Want to know keep up-to-date on what's happening in Victoria? Subscribe to our daily newsletter:
BC began as a model to the world of multi-ethnic settlers living peacefully among self-governing indigenous peoples—and then it all went wrong
On its face, BC Day may seem like just another colonial holdover; A welcome day off, to be sure, but one whose origins seem to smack of conquest, imperialism and all the other things that rightfully make us modern folk uncomfortable. In the feature below, Vancouver Island's own Terry Glavin, a columnist for Maclean's and Postmedia, outlines the forgotten story of how BC started off as one of the most unique and progressive corners of the 19th century world. In a world of Indian wars, exploitative colonialism and widespread chattel slavery, pre-Confederation BC briefly stood out as a model of how a diverse, multi-ethnic society could live in cooperation with a region's first peoples. As we seek reconciliation, BC, in contrast to the rest of Canada, can find more guidance in its past than most realize.
Despite Victoria’s acute diversity-embracing wokeness, or perhaps because of it, and because Victoria remains one of the whitest cities in Western Canada, BC Day is an opportune time to recall that there was a time here when toleration and diversity came to us naturally. It was bred in the bone.
The largely occluded history here involves, for starters, B.C.’s founding governor, James Douglas, the “octoroon” son of a Scottish merchant and a free coloured woman from Guyana, and Douglas’s wife, Lady Amelia, an Irish Cree matriarch who presided over a colonial settler state that wholly defies contemporary understandings.
Victoria was home to a thriving and vividly multicultural society that had its roots in both the westward migration of settlers from Britain and from Canada, and the northward exodus of a long-established community of Hawaiian laborers – Hawaiians made up roughly a third of the HBC workforce west of the Rockies – along with Iroquois farmers, Metis fur traders, Orkney Islanders and “King George Indians” who had fled north rather than remain below the 49th parallel when the Stars and Stripes was raised with the Oregon Treaty of 1846.
That “monstrous treaty,” as Douglas called it, forced the surrender of British sovereignty in the old Columbia Territory, where Douglas had spent nearly two decades, mostly at Fort Vancouver on the Columbia, rising to the rank of chief factor. Under orders from the HBC and the Colonial Office to establish the Crown Colony of Vancouver Island, Douglas headed north in 1849, leading the remnants of British loyalist communities from the Willamette Valley, Fort Nisqually, and several other settlements in present-day Washington and Oregon.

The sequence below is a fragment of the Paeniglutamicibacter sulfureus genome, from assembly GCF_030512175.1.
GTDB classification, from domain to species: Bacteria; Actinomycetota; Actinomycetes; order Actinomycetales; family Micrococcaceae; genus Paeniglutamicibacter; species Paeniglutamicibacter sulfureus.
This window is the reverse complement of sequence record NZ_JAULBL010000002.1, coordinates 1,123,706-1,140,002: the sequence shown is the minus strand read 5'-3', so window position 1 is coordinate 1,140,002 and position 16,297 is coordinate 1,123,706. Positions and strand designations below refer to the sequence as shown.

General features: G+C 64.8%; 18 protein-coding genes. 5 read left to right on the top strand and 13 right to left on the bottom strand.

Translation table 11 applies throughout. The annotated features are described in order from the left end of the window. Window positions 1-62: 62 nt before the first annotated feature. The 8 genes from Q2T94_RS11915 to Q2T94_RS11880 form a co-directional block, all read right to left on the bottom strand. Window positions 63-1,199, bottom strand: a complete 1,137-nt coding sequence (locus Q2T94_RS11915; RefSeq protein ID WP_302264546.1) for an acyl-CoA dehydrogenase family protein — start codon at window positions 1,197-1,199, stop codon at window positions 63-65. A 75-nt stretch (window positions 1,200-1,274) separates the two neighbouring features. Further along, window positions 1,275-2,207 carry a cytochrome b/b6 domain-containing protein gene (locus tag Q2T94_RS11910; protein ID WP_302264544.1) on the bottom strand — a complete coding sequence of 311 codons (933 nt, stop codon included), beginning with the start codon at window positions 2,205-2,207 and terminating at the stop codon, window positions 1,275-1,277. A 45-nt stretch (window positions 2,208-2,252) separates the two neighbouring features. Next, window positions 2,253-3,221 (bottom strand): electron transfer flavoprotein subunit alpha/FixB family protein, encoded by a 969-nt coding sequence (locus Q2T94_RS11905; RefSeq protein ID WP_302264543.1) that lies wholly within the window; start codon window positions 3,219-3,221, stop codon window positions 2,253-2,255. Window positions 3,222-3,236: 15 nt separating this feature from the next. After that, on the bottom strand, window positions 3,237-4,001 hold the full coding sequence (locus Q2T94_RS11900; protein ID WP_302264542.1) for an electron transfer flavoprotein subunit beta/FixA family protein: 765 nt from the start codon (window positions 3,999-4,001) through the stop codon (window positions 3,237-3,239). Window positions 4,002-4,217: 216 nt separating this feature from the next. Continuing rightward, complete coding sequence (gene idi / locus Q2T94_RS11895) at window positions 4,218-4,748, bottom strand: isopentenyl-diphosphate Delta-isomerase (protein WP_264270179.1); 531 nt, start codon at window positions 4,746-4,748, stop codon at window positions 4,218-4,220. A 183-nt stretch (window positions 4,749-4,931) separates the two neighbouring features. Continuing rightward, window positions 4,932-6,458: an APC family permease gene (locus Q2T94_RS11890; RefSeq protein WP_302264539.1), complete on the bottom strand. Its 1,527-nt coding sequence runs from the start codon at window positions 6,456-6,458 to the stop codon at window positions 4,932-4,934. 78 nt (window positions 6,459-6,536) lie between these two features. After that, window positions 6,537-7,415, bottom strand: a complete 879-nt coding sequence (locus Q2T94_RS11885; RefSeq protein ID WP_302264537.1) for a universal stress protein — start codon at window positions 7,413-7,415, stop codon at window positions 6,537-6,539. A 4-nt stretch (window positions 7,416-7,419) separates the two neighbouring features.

In the wake of the exodus, there was one bloody American encounter after another: the Cayuse War, the Klamath War, the Salmon River Indian War, the Yakima War, the Nisqually War, and on and on. And the statutory racism that scarred the Eastern states was exported west. Non-whites were effectively barred from the territories that would go on to become Oregon and Washington state. Black people were denied the right to American citizenship.
While BC Day was formally recognized as a statutory provincial holiday in 1974 (the Crown colony of British Columbia was formally constituted on August 2, 1858, eventually absorbing the Colony of Vancouver Island in 1866) the holiday is not so recent an innovation. Douglas served as the governor of both colonies from 1858 to 1864, and in and around Victoria in the 1860s August 1 was already being observed as a kind of civic holiday: Emancipation Day, commemorating the nominal prohibition of slavery in the British Empire, in 1834. Douglas is known to have hosted an Emancipation Day celebration as early as 1855, in a fancy-dress ball he organized for the crews of British and American naval vessels in Esquimalt.
"As American miners began pouring into Victoria bound for the Cariboo goldfields, they were greeted by Black men, armed, in uniform."
Black lives mattered in British Columbia back then, in a world where they often didn’t matter as an explicit statement of law. In the early 1860s, while the United States was in the throes of a bloody civil war on the very question of slavery, Douglas quietly proposed to the colonial office in London that the conflagration presented an opportunity for the British Navy to recover what had been lost in 1846, first by taking the Puget Sound district, then pushing on to the mouth of the Columbia River. London insisted on strict neutrality, but as American miners began pouring into Victoria bound for the Cariboo goldfields, they were greeted by Black men, armed, in uniform.
Organized into the “African Rifles,” as the Victoria Pioneer Rifle Corps was otherwise known, the volunteer militia was drawn from several hundred Black Americans Douglas had invited north in 1858 to escape the violent racism that afflicted California. Around the same time, Douglas welcomed hundreds of Chinese settlers who had fled California for Vancouver Island, for the same reasons. It’s why Victoria’s Chinatown is North America’s second-oldest, after San Francisco’s.